Linda and Michael are the real thing. Those two are way up there for me as well but my absolute favorite was Dennis' brother David Hopper. We were in David's New Mexico cabin way away from anyone up in the mountains where he literally "dropped out" after working on The Last Movie and appearing in L.M. Kit Carson & Lawrence Schiller's doc. The American Dreamer. He had asked us to bring him a bottle of tequila and when we arrived he poured us all shots and he looked like this mountain man version of Dennis and he's a master carpenter and wood carver so there were these projects he was working on. It was surreal and extremely cool. It was early in production and I had encountered so many people not wanting to talk about all the things that had happened in the 70's concerning Dennis' blacklisting in Hollywood or working on The Last Movie so I thought we would just try to ease into it with a couple of "softball" generic questions.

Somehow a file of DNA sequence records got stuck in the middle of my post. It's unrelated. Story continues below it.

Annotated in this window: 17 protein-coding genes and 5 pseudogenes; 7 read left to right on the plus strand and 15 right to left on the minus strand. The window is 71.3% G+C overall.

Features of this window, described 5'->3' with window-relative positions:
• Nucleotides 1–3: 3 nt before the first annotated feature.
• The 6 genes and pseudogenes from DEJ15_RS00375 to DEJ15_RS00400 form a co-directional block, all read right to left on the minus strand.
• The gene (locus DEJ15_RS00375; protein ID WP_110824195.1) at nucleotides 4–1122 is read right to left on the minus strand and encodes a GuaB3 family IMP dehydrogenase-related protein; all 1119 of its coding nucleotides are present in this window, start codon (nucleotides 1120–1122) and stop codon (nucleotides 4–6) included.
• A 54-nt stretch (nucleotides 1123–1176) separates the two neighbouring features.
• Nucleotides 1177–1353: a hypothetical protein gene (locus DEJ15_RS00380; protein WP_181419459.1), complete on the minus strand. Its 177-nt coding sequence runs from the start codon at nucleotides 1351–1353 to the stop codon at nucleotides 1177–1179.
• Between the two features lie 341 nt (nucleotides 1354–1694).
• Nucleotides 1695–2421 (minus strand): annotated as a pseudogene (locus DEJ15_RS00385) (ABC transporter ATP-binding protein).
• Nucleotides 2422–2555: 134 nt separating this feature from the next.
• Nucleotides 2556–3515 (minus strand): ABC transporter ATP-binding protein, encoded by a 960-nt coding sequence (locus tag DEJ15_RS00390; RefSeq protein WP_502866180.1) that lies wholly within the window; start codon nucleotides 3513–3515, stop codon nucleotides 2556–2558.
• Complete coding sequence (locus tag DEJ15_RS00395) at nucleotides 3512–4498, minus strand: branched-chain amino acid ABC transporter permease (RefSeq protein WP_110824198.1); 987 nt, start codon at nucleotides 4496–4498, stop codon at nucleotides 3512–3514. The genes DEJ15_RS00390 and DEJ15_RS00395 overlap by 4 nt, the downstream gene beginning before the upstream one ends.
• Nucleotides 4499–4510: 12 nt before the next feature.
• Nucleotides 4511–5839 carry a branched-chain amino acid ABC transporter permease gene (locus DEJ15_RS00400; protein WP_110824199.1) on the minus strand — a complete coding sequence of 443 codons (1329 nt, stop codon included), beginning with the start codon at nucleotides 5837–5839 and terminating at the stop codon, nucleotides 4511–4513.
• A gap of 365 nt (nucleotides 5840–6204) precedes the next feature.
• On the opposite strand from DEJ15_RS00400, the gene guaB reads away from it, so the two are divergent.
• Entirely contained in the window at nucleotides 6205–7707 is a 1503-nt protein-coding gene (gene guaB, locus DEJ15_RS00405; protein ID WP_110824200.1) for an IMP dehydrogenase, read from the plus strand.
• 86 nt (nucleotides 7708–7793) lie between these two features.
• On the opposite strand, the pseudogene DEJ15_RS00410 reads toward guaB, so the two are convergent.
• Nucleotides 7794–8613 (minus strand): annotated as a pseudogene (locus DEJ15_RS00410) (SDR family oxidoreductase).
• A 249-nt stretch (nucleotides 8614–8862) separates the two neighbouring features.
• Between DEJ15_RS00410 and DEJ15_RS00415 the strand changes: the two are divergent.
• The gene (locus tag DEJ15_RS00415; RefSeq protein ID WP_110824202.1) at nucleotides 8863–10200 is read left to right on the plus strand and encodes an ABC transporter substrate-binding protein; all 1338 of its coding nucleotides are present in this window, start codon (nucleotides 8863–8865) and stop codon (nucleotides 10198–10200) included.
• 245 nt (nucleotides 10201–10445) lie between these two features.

When I rolled, David fired right into everything I had wanted and more like he had been waiting to tell his side of this story. He was so candid about Dennis' war with the studio that it even disarmed Satya. To help provide context, some of the people involved in this story are still scared of powerful studio execs that have been dead for ten or twenty years - that's how much power these people had wielded at the time. And what was happening was exactly what I had been after in my head. Getting to the truth of what it was like to be there with Dennis.
I love that conversation. They're like two old war buddies. Well....they really are in a way.
What are one or two of the best things that Satya said to you - or what are some of the most unforgettable moments from the production?